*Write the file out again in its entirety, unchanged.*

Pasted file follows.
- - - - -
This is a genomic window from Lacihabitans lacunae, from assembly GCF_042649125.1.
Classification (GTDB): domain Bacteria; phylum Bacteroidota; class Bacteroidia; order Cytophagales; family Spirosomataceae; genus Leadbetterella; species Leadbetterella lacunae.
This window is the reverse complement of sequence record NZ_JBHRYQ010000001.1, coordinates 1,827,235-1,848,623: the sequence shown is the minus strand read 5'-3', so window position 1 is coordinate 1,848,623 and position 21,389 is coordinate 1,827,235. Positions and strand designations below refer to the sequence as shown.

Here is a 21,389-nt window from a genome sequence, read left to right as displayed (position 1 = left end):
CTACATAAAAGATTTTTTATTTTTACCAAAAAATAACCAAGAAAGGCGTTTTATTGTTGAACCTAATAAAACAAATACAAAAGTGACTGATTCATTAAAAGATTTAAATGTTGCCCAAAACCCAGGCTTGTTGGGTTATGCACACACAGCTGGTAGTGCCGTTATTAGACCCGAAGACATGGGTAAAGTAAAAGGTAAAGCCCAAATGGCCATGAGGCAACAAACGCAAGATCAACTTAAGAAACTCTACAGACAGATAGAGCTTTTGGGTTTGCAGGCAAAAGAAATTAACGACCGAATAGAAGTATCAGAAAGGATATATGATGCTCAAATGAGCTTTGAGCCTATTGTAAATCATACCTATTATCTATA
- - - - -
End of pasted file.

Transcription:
This is a genomic window from Lacihabitans lacunae, from assembly GCF_042649125.1.
Classification (GTDB): domain Bacteria; phylum Bacteroidota; class Bacteroidia; order Cytophagales; family Spirosomataceae; genus Leadbetterella; species Leadbetterella lacunae.
This window is the reverse complement of sequence record NZ_JBHRYQ010000001.1, coordinates 1,827,235-1,848,623: the sequence shown is the minus strand read 5'-3', so window position 1 is coordinate 1,848,623 and position 21,389 is coordinate 1,827,235. Positions and strand designations below refer to the sequence as shown.

Here is a 21,389-nt window from a genome sequence, read left to right as displayed (position 1 = left end):
CTACATAAAAGATTTTTTATTTTTACCAAAAAATAACCAAGAAAGGCGTTTTATTGTTGAACCTAATAAAACAAATACAAAAGTGACTGATTCATTAAAAGATTTAAATGTTGCCCAAAACCCAGGCTTGTTGGGTTATGCACACACAGCTGGTAGTGCCGTTATTAGACCCGAAGACATGGGTAAAGTAAAAGGTAAAGCCCAAATGGCCATGAGGCAACAAACGCAAGATCAACTTAAGAAACTCTACAGACAGATAGAGCTTTTGGGTTTGCAGGCAAAAGAAATTAACGACCGAATAGAAGTATCAGAAAGGATATATGATGCTCAAATGAGCTTTGAGCCTATTGTAAATCATACCTATTATCTATA